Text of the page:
To that end, we are recommending that sports turf managers measure soil moisture content before applying postemergence herbicides for goosegrass control in 2019. Use of a moisture meter can aid in determining if adequate soil moisture is present prior to treatment. It is important to remember that goosegrass needs time to acclimate to changes in soil moisture; simply applying irrigation prior to herbicide treatment likely will not improve efficacy.

Lesson #4: perennial weeds of high soil moisture continue to be an issue

Another takeaway from last year was that perennial weeds that prefer moist soils continue to be problematic. Weeds such as kyllinga, yellow nutsedge, purple nutsedge, Virginia buttonweed and doveweed continue to infest warm- and cool-season turfgrasses across Tennessee and beyond. As a result, many of the newest herbicides entering the turfgrass marketplace have been developed with these weeds in mind including (but not limited to) Aethon, Celero, Dismiss NXT, GameOn, Relzar, SwitchBlade, and SurePower. Regardless of product, controlling these perennial weeds will likely require sequential applications in addition to improving the growing environment to favor turfgrass growth in lieu of weeds.

Lesson #5: programmatic thinking works

For the past several years our team has encouraged sports turf managers to implement weed control programs at their facilities, similar to what is done when managing turfgrass diseases. What is a weed control program? It is simply a well thought out strategy to maintain turfgrass as weed-free as possible from January through December. Weed control programs can incorporate different herbicide applications along with timely cultural practices to deliver an integrated approach to weed control. This proactive strategy is very different from the reactionary approach many take to controlling turfgrass weeds, i.e., seeing an infestation and spraying the most readily available herbicide.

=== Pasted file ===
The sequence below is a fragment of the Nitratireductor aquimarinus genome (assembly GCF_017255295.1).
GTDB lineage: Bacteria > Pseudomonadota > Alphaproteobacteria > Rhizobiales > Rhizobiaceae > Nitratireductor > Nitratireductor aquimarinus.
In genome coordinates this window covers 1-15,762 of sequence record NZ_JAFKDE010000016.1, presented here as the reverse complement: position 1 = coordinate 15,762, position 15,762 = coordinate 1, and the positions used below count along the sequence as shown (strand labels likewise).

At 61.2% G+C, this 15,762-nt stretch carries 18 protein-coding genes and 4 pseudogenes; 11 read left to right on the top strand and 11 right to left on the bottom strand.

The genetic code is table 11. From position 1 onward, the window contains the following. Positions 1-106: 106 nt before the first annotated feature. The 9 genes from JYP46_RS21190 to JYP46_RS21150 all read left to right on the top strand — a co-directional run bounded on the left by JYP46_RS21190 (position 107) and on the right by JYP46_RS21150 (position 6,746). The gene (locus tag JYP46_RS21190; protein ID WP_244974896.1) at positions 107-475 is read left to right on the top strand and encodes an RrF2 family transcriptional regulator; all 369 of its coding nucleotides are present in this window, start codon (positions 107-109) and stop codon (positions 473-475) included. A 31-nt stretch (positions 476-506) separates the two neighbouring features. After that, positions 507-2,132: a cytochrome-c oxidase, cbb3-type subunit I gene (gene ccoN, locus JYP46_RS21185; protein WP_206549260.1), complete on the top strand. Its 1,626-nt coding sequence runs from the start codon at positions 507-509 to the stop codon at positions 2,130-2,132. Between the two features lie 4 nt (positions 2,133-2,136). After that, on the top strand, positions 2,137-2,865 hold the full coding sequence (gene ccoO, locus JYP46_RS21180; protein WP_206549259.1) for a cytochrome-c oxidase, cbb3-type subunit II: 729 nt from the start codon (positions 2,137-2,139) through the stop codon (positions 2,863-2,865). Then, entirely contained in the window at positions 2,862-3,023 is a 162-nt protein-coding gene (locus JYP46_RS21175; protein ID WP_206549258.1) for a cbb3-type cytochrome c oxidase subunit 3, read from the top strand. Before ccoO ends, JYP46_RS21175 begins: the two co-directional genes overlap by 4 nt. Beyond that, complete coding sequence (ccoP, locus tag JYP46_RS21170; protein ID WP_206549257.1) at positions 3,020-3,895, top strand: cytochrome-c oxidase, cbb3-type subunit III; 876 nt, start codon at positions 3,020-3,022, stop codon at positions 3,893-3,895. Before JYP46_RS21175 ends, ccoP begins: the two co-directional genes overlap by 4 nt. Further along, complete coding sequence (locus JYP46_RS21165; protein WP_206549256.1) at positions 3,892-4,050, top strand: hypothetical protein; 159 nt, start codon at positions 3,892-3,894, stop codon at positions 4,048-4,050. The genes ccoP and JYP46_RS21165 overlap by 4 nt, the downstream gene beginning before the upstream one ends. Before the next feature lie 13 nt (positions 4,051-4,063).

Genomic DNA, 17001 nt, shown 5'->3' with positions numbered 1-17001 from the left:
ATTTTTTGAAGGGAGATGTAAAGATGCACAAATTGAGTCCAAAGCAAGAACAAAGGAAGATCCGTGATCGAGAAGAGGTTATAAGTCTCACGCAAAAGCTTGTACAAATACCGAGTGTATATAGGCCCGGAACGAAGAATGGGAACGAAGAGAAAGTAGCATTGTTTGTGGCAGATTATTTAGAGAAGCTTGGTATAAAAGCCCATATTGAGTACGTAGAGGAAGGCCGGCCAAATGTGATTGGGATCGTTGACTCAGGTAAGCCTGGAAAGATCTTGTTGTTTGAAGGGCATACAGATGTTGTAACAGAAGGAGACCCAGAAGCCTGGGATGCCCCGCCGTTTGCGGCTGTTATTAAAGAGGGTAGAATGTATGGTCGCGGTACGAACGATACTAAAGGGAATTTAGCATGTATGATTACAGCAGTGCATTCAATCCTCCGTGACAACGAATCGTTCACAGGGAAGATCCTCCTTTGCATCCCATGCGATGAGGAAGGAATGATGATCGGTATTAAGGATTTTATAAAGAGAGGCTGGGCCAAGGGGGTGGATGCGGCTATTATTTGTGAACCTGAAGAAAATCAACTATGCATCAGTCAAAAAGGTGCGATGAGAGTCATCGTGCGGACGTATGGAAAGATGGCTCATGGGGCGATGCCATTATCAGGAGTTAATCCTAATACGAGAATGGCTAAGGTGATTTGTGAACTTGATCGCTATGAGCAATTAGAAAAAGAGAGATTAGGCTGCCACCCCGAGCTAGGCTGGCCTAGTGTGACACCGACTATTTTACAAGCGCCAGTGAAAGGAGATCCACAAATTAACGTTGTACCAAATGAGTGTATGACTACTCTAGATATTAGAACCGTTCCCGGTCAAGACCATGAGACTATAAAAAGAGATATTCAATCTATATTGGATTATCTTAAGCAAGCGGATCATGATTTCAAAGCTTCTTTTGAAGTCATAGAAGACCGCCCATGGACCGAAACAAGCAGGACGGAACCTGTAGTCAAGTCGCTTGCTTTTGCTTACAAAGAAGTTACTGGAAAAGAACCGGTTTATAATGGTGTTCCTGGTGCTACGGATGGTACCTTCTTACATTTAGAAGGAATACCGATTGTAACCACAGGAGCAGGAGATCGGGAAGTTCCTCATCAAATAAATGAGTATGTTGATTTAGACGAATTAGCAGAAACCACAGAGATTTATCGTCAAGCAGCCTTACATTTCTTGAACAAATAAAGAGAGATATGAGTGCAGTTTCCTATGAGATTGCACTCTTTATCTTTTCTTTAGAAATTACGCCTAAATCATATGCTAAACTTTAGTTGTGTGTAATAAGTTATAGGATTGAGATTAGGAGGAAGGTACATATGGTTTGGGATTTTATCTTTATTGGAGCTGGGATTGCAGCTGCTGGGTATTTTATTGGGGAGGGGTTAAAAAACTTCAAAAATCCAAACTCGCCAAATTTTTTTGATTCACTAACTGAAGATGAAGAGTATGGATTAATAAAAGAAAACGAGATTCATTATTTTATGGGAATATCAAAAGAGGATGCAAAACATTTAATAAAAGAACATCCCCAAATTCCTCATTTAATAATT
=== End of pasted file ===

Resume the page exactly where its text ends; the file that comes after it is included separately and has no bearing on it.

The 2018 season served as yet another reminder that weed control programs work very well and that there are many different ways to customize a program for a given facility. The proactive process of developing a weed control program offers key advantages including:

Weeds are exposed to different herbicidal modes of action, either in rotation or mixtures with one another; doing so will therefore reduce selection pressure for resistant biotypes.
Programs allow sports field managers to always improve their effectiveness in controlling weeds. The best turfgrass managers in our industry take notes throughout the season about weed management strategies that were (or were not) effective and can build programs based on this information. This process is very different than simply approaching the problem “the way it’s always been done” or making choices about weed management based on what herbicide is the most discounted in an early order program.
Programs can be tailored to a specific location. For example, at multi-field complexes, different programs can be implemented to account for variations in growing environment. In lawn care, programs can be designed to be property specific, which makes a great deal of sense considering that no two lawns are the same.

For more information on turfgrass weed control, visit the University of Tennessee’s turfgrass weed science website, tnturfgrassweeds.org. Additionally, practitioners are encouraged to visit mobileweedmanual.com, a tool developed by University of Tennessee Extension professionals to assist green industry professionals in selecting herbicides for use in turf and ornamentals.

By Jim Brosnan, PhD, is an associate professor at the University of Tennessee in Knoxville; Greg Breeden is an Extension specialist, and José J. Vargas is a research associate with the university’s Institute of Agriculture.

This article was originally published in Tennessee Turfgrass and has been slightly modified for publication here.